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What Is Home / Buildings Insurance?

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By : Richard Ray    99 or more times read
Your home is probably the most expensive purchase you will ever make. Who knows what surprises are lurking around the corner, ready to catch out the unwary? So, if you are a homeowner, it is more than wise to take out some form of home buildings insurance. In fact, it is essential!

As a home owner, you will need two types of home insurance to enjoy peace of mind. Firstly, home buildings insurance cover is required to protect you against damage to your home caused by, for example, fire or subsidence. Home contents insurance cover protects your household possessions. This often includes cover for your liability to third parties in the case of any accidents that may happen in your home.

These two types of cover may be bought separately but it is often more convenient and usually cost-effective to buy them under one policy.

In the USA and some other countries, home buildings insurance is compulsory and is included as a condition of any mortgage loan. Most of these home building insurance policies are based on a term contract which is fixed for a period of time. The premiums – the monies due to the insurer, are generally required to be paid at the start of each fixed term.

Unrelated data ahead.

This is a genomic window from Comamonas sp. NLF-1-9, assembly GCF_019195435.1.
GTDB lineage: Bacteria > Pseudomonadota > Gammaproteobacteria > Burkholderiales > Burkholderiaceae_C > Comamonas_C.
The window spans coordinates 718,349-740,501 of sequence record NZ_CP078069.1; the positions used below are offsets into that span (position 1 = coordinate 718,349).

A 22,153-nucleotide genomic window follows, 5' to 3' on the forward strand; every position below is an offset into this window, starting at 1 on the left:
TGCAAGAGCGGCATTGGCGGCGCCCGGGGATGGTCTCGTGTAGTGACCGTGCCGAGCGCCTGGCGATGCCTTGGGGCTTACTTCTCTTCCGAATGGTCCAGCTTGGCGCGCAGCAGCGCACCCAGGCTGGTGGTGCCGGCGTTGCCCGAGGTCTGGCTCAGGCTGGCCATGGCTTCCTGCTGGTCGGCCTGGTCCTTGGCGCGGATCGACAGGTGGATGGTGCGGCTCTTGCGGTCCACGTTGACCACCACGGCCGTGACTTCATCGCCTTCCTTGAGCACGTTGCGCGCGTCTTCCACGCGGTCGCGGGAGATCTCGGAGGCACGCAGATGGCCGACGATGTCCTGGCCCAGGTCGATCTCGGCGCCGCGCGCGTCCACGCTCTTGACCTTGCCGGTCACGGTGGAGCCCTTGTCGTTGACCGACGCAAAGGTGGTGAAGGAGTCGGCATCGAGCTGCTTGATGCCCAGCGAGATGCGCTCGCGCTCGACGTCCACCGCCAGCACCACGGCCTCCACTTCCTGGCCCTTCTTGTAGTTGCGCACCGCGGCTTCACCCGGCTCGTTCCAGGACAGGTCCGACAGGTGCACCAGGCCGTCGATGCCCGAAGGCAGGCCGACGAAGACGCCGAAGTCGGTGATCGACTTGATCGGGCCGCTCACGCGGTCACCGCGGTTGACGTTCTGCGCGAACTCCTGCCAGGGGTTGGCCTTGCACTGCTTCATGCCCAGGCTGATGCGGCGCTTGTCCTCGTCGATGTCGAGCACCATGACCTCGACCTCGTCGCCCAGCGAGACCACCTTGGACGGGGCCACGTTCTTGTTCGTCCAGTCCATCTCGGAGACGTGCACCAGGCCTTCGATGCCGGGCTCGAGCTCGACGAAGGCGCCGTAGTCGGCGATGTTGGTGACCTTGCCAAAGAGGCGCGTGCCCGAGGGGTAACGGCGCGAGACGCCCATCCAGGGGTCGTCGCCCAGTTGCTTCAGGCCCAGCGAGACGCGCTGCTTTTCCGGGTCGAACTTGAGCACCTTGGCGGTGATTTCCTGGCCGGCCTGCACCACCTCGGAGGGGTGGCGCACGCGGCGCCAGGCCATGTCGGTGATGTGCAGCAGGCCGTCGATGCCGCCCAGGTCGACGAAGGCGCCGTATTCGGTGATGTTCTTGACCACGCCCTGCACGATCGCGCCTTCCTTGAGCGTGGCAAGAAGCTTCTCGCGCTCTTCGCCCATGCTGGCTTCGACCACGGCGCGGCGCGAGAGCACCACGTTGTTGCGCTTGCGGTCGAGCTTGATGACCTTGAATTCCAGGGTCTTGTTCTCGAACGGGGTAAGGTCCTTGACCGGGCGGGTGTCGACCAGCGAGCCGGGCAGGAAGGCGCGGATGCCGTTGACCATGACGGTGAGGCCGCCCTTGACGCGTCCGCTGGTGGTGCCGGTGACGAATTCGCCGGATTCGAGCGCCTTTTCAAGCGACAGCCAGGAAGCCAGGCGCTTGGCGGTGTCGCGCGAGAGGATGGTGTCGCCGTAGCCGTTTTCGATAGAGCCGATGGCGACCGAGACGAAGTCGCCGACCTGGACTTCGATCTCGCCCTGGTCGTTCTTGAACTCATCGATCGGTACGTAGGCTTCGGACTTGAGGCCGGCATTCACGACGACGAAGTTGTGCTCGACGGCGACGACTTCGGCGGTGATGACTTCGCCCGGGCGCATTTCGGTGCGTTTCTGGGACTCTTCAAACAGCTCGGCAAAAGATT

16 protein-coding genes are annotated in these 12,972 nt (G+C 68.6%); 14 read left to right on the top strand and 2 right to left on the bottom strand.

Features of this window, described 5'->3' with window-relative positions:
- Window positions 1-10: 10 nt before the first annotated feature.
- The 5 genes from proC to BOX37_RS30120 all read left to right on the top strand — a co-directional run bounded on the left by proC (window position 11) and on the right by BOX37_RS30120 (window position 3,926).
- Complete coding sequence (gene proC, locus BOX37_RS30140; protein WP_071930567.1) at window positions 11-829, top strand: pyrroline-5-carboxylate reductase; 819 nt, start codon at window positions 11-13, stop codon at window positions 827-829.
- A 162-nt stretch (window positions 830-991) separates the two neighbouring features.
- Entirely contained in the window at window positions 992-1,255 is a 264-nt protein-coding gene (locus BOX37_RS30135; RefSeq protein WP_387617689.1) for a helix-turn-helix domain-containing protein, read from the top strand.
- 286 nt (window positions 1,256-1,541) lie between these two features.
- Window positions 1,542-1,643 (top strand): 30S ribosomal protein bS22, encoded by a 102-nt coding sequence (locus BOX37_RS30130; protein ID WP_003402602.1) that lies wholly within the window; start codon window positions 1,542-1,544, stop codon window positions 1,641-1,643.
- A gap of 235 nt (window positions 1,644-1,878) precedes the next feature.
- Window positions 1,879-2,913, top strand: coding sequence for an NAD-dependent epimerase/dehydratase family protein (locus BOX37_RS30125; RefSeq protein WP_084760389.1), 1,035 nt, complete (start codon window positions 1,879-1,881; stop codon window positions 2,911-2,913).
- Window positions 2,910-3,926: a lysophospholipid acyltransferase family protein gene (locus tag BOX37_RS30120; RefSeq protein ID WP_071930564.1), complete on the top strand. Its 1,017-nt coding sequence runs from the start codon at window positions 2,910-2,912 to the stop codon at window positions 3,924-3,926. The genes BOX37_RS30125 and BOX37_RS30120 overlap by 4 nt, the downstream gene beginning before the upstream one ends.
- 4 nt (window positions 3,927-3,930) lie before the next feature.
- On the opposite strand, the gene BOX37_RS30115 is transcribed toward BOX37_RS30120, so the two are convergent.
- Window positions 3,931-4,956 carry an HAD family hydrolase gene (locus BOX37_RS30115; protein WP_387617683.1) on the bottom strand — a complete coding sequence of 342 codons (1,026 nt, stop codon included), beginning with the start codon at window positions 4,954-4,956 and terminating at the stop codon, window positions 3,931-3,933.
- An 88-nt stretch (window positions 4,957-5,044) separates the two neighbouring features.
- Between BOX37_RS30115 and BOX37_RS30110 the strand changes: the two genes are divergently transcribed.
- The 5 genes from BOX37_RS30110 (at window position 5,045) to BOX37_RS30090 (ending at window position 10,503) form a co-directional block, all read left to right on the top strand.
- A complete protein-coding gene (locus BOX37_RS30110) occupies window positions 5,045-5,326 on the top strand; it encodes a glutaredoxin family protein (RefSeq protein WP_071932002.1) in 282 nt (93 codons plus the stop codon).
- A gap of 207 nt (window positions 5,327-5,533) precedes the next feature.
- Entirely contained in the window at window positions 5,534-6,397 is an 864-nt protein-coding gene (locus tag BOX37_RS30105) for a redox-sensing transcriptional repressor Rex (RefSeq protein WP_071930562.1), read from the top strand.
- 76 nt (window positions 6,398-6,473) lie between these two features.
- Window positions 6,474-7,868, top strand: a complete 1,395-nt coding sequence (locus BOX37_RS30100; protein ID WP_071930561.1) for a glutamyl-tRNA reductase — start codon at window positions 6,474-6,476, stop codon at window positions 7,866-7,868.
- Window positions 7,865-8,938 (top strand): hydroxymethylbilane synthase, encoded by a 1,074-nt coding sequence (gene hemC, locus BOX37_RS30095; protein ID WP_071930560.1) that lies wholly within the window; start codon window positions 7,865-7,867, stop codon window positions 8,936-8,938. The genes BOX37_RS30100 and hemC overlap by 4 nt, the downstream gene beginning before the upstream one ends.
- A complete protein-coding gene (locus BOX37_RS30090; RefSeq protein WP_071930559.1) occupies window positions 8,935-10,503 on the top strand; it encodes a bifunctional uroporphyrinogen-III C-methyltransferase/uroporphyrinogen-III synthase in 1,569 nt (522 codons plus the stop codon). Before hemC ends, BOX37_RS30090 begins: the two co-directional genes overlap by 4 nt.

In other countries home buildings insurance is not compulsory as in the USA. However, it is considered to be an essential requirement particularly in these days of climate change with severe flooding one minute and then drought the next. Clearly, these extreme conditions can have a major impact upon your property. Indeed, in some countries, some insurers will not insure your property against flooding in certain geographical areas because of the high risk. Conversely, drought can cause shrinkage, particularly in clay soils, which can cause foundations to subside. As a result, home buildings insurance is likely to cost us all a lot more regardless of where we live.

Unlike other types of insurance policies, home building insurance is rarely a voluntary undertaking.